DANIEL VAUGHAN: Bipartisan infrastructure spending plan could increase inflation

A bipartisan group of senators has brokered an initial infrastructure deal with the White House.

It’s yet again another infrastructure week in Washington, D.C.

This deal is only a framework for now, but it includes some particulars that are known. Overall, it’s nearly $1 trillion in new spending at a time when all data shows inflation surging.

The nice part about having Republicans involved in the negotiations is that they were able to rein in the impulses of the Biden administration. Biden and congressional Democrats wanted several trillion in new infrastructure spending, most of which was not actual infrastructure spending at all.

Republicans kept Democrats on the topic at hand, dealing with actual infrastructure issues. The Wall Street Journal reports:

The plan includes nearly $400 billion in expected baseline transportation funding that Congress must regularly renew, along with $579 billion in new spending. Of the new spending, $312 billion…would go to transportation projects and $266 billion would go to other infrastructure needs like water systems, broadband, and improving power grids.

Aside from road and transportation projects, the framework funds other infrastructure too. The deal reportedly “dedicates $55 billion for water infrastructure, $65 billion for broadband, and $73 billion for building thousands of miles of new transmission lines intended to speed the transition to renewable energy. There is also $21 billion for environmental remediation of polluted areas and $47 billion for resilience projects to deal with climate change, extreme weather events, and cyberattacks.”

Many of these are good things that Congress should seek to fund and fix. An infrastructure deal was there for years for the Trump administration, which never took the initiative.

The problem is not the ideas. The problem is timing.

Inflation is surging at the moment. Nearly everything in the economy is becoming more expensive. Inflation rates are at a 13-year high. The last inflation report from the Bureau of Labor Statistics showed:

The all items index rose 5.0 percent for the 12 months ending May; it has been trending up every month since January, when the 12-month change was 1.4 percent. The index for all items less food and energy rose 3.8 percent over the last 12-months, the largest 12-month increase since the period ending June 1992.

The following report is due on July 13, right when the actual negotiations in Congress will begin on all the particulars of an infrastructure bill.

Former Obama administration economic advisor Lawrence Summers said “the primary risk to the U.S. economy is overheating — and inflation.” Jason Furman, chairman of President Barack Obama’s Council of Economic Advisers, remarked about the massive Democratic spending spree in their COVID-19 relief bill that it was “too big for the moment,” adding, “I don’t know of any economist that was recommending something the size of what was done.” All of which encourages more inflation.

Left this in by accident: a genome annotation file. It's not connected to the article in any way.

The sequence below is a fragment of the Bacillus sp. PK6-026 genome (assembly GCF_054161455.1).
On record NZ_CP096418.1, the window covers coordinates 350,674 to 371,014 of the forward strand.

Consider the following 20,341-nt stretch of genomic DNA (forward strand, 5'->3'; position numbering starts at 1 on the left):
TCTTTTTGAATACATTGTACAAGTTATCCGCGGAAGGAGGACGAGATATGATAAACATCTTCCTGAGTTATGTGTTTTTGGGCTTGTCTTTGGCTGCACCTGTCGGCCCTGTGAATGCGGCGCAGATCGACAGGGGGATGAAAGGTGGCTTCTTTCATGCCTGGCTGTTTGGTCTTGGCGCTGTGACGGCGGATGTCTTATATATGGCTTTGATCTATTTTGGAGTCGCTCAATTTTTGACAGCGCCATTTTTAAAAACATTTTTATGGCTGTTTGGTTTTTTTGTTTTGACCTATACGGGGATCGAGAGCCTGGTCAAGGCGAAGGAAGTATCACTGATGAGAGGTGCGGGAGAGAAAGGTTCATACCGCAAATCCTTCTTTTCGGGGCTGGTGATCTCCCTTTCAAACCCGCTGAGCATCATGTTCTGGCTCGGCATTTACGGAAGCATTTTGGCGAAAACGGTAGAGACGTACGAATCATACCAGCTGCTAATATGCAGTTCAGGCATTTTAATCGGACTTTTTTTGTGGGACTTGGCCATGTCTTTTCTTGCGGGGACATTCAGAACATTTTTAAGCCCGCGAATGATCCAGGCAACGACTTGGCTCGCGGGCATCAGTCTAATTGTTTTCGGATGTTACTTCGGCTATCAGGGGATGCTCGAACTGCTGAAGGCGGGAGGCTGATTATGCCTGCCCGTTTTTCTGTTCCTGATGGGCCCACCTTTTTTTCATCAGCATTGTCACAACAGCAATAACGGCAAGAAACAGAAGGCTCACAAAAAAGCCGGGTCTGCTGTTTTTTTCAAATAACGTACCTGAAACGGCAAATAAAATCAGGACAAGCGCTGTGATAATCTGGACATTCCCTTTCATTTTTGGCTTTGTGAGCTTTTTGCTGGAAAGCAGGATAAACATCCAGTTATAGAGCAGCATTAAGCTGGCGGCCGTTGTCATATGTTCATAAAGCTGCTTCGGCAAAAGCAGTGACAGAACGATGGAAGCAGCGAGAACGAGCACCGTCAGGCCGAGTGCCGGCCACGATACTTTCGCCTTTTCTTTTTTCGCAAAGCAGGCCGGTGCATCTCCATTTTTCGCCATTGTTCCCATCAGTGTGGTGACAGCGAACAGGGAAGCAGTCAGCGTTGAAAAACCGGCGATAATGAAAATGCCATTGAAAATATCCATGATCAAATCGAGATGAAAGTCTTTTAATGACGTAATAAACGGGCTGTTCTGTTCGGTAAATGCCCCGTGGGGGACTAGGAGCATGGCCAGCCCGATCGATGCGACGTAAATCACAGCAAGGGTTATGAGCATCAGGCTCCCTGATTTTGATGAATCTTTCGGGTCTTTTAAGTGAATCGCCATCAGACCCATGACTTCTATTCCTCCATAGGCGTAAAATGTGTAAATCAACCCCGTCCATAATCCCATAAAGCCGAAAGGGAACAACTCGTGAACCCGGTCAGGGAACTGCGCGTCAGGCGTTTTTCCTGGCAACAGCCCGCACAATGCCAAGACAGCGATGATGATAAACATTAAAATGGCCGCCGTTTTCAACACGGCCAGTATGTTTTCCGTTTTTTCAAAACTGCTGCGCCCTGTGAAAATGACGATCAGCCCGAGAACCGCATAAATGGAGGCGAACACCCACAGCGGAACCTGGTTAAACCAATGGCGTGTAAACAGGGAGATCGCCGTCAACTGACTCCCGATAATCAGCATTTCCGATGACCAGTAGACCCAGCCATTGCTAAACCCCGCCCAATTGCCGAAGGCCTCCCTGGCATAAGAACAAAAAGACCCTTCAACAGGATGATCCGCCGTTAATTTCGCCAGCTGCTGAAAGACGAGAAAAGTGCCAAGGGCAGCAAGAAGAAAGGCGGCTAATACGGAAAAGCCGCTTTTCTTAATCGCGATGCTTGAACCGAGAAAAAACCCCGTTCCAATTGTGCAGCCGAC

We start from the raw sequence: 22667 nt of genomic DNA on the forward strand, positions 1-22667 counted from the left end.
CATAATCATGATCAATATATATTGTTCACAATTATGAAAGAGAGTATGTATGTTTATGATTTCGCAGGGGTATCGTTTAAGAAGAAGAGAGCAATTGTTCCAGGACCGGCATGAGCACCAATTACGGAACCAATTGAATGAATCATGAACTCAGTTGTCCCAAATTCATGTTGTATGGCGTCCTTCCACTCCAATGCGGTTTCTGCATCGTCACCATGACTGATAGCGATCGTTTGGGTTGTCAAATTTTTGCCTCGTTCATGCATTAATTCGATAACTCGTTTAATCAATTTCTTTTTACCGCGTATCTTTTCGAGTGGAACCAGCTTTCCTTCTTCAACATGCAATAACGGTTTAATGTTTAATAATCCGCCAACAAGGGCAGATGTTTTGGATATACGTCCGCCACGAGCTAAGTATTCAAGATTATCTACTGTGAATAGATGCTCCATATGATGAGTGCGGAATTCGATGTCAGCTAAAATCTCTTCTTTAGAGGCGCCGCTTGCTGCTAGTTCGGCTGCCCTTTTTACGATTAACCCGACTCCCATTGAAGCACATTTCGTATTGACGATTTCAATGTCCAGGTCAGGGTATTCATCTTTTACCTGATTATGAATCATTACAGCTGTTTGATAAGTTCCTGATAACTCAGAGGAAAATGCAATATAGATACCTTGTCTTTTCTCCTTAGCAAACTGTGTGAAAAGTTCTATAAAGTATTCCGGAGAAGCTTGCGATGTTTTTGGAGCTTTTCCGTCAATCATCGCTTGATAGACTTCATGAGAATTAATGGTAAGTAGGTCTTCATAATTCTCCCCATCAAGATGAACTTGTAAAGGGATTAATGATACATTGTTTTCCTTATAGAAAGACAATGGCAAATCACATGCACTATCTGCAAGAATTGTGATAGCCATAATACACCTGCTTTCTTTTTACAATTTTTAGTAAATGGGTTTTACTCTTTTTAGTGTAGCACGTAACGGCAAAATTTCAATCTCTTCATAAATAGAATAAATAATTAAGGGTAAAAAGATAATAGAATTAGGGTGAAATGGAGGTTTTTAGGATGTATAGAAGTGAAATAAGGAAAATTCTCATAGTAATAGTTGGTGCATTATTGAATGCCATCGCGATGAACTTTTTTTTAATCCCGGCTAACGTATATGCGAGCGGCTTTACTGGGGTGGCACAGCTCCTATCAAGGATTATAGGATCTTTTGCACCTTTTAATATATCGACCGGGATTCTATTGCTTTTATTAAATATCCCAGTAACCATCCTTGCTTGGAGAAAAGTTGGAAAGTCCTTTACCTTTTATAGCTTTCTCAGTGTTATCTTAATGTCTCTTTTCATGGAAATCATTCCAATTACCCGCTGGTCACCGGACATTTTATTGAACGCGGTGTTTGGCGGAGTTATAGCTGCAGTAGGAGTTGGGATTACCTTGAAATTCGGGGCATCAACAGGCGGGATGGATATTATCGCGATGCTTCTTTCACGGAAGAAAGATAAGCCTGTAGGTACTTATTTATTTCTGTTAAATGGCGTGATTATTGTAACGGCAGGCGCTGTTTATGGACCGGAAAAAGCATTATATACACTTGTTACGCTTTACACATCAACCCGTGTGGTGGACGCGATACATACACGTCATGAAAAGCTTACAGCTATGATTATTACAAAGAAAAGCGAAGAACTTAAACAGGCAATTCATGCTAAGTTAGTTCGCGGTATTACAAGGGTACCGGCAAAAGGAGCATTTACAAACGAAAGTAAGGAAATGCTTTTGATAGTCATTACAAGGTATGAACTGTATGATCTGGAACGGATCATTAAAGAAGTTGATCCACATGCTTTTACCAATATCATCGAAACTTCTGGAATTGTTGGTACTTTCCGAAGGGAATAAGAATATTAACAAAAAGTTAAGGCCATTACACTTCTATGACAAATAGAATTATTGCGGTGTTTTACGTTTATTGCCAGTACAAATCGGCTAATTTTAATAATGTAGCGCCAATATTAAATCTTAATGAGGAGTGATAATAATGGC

Summers pointed to several areas pushing inflation higher:

Inflationary pressures are mounting from the boost in demand created by the $2 trillion-plus in savings that Americans have accumulated during the pandemic; from large-scale Federal Reserve debt purchases, along with Fed forecasts of essentially zero interest rates into 2024; from roughly $3 trillion in fiscal stimulus passed by Congress; and from soaring stock and real estate prices.

Nothing has shifted the momentum on those inflationary items. In fact, housing prices have continued surging.

The Wall Street Journal reported that “median existing-home sales price in May topped $350,000 for the first time… The figure was nearly 24% higher than a year ago, the biggest year-over-year price increase NAR has recorded in data going back to 1999.”

Things like used car prices are spiking too, with every category of used car more expensive this year than last. Used cars are like several sectors of the US economy, which are seeing price increases across the board. And the price increases in one sector roll over into another, causing inflation everywhere.

Summers and other liberal economists are trying to paint a pretty picture of infrastructure spending during an inflationary period. But it’s all guesswork at this point. The U.S. economy has never experienced a shock like a global pandemic. Everything got shut down, and demand was purposely killed. Now things are reopening, and demand is skyrocketing.

Nearly $1 trillion in new infrastructure spending would, by definition, increase demand for resources and services. Building materials that are expensive in housing could also get increased from infrastructure demands. Pretending this won’t have an impact is ignoring what’s right in front of us.

Now maybe the Biden administration argues that a bit of inflation is fine, and people losing more of their paychecks from that is worth it while more government spending takes place. But again, this is all guesswork.

Suppose the Biden administration’s infrastructure spending boosts inflation like the COVID-19 relief spending allegedly has done so far. If that happens, people are going to feel the pain much sooner rather than later.

The smart play would be to let this inflationary moment pass before spending mountains of new money. If inflation is just a short-term issue, then infrastructure spending can happen next year. But the Biden administration is playing with economic fire. They could just as quickly spike inflation above what anyone expects. That will have negative consequences for all of us.

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